Last Light(10)By: Dean Koontz
“You did, huh?” He assumed that he was being played, but he was not sure of her game. “If it’s not a death wish, what is it?”
“Confidence. I belong here. I have this gift—this power, as you call it—for a reason. There’s a purpose I’m meant to fulfill before anything too bad will happen to me.”
He smirked, an expression that transformed him from a handsome man into a snarky adolescent. “What purpose would that be—building the coolest hot rod ever?”
“Maybe. But I’m pretty sure it’s way bigger than that.” She took a sip of beer. “Fact is, sometimes I think there’s someone important I’m meant to save. Like, maybe I’ll touch her and see her problem or her darkest secret, and I’ll know right away what to do. I’ll save her life or maybe turn her away from a destructive path, and she’ll go on to make a huge difference in the world.”
His soft laugh revealed less amusement than contempt. “You’re gonna save the world, are you?”
“No. Just maybe one person more important than me. You haven’t answered my question. Are you going to kill me here and now?”
“I’d love to. Except for the security cameras. I can’t work my mojo on them. Don’t know where the digital video is stored. And even if it’s on a recorder somewhere here, they probably back it up in the cloud. So it’ll be another time and place. Besides, half the fun is in the chase. And I want to pin you down and spread those pretty legs before I cut your throat.”
Makani wagged one finger at him, as if to say he was being a naughty boy. “Won’t happen. Instead, you’ll rot in Hell, and I’ll sing a little song of celebration over your grave.”
“You are refreshing. A spunky little thing. What next—gonna pretend you can go to the cops?”
“I could prove my gift just by touching them, reading them.”
“Then what kind of a life would you have? You’d be a freak. The mind reader who knows things nobody wants known. They might not stone you to death, but in time they’d be lining up to shoot you in the head. Face it—you’re more alone than any girl has ever been.”
She shrugged. “Anyway, I don’t need police. Don’t need anyone. Hasn’t it occurred to you? My first power might have sprouted another, just like yours did.”
“I would have seen it when I read you.”
“I didn’t see yours. Maybe you didn’t see mine.”
He studied her, looking for a tic or tremor that would reveal her bluff.
“Best be careful,” Makani said. “I’ve got the islands and the Irish in me. It’s a dangerous combination. Let me go my way, and I’ll let you go yours. The world’s big enough for two of us.”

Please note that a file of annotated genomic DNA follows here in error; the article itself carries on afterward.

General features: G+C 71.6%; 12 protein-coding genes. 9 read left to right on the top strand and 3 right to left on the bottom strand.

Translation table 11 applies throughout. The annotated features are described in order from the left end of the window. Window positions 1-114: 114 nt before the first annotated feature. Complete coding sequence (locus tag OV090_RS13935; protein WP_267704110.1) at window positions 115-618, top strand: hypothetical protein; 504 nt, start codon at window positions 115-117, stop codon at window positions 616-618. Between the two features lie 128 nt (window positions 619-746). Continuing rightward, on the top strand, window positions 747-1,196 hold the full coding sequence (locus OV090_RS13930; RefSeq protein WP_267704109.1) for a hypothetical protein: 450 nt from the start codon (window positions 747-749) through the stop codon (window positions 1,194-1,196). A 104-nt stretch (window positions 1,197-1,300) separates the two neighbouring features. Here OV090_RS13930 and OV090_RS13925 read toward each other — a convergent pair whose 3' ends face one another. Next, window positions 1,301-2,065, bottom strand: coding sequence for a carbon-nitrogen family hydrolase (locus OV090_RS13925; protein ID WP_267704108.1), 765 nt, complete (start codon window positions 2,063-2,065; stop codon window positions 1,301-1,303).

Reaching across the table, he said, “Take my hand.”
She threw half a glass of beer in his face.
Startled, he gasped, inhaling some of the brew, and coughed explosively.
At nearby tables, diners turned to look. Rainer’s spell over them had been broken.
When he saw them staring, he got control of his coughing and wiped a hand over his dripping face. Everyone who’d been interested in him looked puzzled, frowned, turned their attention elsewhere, and seemed to lose interest in the lovers’ spat or whatever it had been.
As soon as she’d thrown the beer, Makani had slid out of the booth. She stood looking down at Rainer Sparks. “I won’t warn you again,” she said, and she walked out of the restaurant, under the torsional forms of the dead sharks swimming the air overhead.
On the Die
Outside of Sharkin’, where Rainer Sparks couldn’t see her, Makani broke into a run toward the pier and the parking lot that served it. Perhaps because of the dark nature of the encounter with Sparks, she expected night when she pushed through the door, but sunshine still ruled. At least an hour of the summer day remained before the sunset might brush the palette of a Maxfield Parrish painting across the western sky.
She had no second power, as she had claimed, no sprout that grew from the branch of her initial psychic gift. Maybe he believed that she, too, had another more formidable talent. Maybe he didn’t. In either case, he would not relent. Rainer Sparks was a narcissist, a megalomaniac who would abide no limits to his dominion, tolerate no one who denied him.